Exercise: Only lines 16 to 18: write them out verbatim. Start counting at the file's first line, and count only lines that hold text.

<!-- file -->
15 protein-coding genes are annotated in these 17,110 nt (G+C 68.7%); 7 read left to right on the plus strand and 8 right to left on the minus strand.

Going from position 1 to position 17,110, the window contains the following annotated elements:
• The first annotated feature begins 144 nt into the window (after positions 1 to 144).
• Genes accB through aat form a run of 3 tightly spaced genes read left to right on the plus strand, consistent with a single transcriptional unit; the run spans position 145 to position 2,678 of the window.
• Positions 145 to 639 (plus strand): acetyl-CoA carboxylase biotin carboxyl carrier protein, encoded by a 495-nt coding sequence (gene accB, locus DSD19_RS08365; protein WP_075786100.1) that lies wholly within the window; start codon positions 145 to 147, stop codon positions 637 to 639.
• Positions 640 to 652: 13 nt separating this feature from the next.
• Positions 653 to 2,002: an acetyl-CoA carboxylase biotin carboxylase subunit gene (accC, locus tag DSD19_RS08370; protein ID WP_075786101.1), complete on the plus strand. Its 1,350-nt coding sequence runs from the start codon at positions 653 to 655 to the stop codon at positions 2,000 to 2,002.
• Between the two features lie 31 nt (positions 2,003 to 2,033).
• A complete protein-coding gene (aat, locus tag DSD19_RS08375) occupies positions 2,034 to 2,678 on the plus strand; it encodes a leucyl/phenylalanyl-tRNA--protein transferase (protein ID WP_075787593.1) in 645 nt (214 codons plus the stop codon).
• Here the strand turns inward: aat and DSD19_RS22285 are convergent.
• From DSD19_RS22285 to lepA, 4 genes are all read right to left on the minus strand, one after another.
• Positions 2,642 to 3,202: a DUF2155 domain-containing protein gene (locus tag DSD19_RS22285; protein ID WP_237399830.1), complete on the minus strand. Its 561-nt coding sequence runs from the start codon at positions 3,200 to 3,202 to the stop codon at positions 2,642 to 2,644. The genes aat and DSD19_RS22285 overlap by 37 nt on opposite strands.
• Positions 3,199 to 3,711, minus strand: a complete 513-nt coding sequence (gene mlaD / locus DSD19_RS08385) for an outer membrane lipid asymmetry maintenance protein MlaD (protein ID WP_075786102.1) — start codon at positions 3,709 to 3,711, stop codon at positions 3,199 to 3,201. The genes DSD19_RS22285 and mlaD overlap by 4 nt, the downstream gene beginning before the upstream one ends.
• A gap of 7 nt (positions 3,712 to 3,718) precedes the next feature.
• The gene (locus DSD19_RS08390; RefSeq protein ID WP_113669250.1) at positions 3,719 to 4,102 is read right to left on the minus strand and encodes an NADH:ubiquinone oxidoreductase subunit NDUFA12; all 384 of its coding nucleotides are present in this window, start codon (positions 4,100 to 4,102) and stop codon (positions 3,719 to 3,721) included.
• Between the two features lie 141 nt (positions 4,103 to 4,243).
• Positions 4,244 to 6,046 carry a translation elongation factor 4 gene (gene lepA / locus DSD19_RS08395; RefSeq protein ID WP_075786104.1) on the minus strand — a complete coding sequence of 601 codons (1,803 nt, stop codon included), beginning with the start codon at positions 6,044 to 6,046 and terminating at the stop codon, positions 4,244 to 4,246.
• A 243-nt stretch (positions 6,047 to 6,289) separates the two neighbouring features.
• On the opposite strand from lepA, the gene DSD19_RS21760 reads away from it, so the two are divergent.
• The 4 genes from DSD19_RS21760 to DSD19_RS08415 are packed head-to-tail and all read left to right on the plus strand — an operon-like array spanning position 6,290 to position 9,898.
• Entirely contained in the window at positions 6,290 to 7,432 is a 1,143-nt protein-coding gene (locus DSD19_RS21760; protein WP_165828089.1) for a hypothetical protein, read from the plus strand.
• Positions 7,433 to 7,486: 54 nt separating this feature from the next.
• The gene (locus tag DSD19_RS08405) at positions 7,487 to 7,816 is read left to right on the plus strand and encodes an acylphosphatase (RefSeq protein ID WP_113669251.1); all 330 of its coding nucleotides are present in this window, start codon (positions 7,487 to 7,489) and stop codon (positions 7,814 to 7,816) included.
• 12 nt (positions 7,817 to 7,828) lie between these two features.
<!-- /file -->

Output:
• Between the two features lie 141 nt (positions 4,103 to 4,243).
• Positions 4,244 to 6,046 carry a translation elongation factor 4 gene (gene lepA / locus DSD19_RS08395; RefSeq protein ID WP_075786104.1) on the minus strand — a complete coding sequence of 601 codons (1,803 nt, stop codon included), beginning with the start codon at positions 6,044 to 6,046 and terminating at the stop codon, positions 4,244 to 4,246.
• A 243-nt stretch (positions 6,047 to 6,289) separates the two neighbouring features.